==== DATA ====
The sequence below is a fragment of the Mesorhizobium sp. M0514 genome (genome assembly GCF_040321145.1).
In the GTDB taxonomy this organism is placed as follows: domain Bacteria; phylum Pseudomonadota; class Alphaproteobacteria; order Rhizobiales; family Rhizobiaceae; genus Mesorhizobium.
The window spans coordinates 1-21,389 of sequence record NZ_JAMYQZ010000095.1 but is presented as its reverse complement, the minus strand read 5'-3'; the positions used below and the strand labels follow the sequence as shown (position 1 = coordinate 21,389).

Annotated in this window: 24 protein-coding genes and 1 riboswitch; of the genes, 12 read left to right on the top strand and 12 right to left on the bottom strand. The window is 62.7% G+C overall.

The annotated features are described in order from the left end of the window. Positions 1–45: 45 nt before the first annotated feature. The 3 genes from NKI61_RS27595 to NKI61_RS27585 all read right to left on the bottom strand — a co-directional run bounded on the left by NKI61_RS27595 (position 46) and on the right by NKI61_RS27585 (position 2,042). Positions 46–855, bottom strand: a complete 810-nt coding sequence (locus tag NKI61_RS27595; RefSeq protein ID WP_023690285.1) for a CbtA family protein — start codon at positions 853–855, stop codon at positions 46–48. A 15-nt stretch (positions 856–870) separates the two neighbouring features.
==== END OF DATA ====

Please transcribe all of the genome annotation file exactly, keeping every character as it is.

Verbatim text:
The sequence below is a fragment of the Mesorhizobium sp. M0514 genome (genome assembly GCF_040321145.1).
In the GTDB taxonomy this organism is placed as follows: domain Bacteria; phylum Pseudomonadota; class Alphaproteobacteria; order Rhizobiales; family Rhizobiaceae; genus Mesorhizobium.
The window spans coordinates 1-21,389 of sequence record NZ_JAMYQZ010000095.1 but is presented as its reverse complement, the minus strand read 5'-3'; the positions used below and the strand labels follow the sequence as shown (position 1 = coordinate 21,389).

Annotated in this window: 24 protein-coding genes and 1 riboswitch; of the genes, 12 read left to right on the top strand and 12 right to left on the bottom strand. The window is 62.7% G+C overall.

The annotated features are described in order from the left end of the window. Positions 1–45: 45 nt before the first annotated feature. The 3 genes from NKI61_RS27595 to NKI61_RS27585 all read right to left on the bottom strand — a co-directional run bounded on the left by NKI61_RS27595 (position 46) and on the right by NKI61_RS27585 (position 2,042). Positions 46–855, bottom strand: a complete 810-nt coding sequence (locus tag NKI61_RS27595; RefSeq protein ID WP_023690285.1) for a CbtA family protein — start codon at positions 853–855, stop codon at positions 46–48. A 15-nt stretch (positions 856–870) separates the two neighbouring features.